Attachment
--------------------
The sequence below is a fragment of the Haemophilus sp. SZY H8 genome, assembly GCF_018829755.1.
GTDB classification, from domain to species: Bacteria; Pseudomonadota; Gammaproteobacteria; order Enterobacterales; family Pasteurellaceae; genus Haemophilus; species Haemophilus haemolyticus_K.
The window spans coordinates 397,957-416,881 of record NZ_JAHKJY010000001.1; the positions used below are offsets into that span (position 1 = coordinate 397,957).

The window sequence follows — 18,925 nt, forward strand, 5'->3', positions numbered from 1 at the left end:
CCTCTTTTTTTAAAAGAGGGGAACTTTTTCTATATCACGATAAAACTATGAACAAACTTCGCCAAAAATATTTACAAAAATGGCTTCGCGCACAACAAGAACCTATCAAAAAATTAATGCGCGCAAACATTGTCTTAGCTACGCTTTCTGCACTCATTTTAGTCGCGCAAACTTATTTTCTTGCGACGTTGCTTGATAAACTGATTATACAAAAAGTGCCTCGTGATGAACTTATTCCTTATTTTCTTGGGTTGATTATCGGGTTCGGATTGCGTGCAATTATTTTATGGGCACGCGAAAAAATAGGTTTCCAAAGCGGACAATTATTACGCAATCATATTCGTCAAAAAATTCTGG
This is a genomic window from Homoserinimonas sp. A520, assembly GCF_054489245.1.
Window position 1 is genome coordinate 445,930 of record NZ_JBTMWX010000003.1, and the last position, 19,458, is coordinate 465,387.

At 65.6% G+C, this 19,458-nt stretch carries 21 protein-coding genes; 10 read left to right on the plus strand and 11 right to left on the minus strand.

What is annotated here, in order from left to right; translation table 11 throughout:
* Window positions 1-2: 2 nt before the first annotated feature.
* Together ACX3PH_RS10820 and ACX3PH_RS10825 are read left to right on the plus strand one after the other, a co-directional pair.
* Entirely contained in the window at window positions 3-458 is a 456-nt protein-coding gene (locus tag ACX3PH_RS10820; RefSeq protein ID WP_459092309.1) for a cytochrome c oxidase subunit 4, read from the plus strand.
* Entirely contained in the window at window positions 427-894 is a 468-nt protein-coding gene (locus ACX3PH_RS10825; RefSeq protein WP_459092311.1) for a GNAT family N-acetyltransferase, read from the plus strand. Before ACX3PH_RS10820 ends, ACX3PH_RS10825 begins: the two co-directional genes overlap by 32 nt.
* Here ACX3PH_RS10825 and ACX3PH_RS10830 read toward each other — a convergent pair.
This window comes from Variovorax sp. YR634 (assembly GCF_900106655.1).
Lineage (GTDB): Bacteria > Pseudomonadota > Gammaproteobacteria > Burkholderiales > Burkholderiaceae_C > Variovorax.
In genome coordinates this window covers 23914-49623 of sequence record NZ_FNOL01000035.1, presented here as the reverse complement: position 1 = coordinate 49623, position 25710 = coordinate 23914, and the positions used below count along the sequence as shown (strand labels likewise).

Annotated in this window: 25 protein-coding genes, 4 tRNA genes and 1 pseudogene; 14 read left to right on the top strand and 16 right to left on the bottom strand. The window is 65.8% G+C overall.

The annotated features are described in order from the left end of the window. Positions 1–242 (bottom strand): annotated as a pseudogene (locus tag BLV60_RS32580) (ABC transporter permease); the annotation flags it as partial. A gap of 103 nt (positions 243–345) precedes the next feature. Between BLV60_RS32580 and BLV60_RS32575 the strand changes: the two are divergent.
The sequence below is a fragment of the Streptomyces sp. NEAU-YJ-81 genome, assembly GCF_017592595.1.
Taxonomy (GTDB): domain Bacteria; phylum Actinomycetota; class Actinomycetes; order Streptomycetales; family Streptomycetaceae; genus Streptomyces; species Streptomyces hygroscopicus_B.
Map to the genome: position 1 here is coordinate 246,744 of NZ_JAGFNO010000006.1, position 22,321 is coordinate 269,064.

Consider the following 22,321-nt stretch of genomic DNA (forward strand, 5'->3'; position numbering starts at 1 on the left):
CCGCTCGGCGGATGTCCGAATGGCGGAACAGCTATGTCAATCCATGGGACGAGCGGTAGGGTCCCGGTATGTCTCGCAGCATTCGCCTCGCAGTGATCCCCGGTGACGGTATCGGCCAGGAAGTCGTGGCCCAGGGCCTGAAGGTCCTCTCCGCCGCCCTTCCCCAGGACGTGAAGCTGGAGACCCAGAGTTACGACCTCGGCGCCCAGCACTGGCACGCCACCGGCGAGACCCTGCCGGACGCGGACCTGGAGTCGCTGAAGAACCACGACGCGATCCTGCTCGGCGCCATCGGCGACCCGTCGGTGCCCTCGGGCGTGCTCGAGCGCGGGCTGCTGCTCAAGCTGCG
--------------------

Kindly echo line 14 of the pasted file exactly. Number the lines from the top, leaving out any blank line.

* Here ACX3PH_RS10825 and ACX3PH_RS10830 read toward each other — a convergent pair.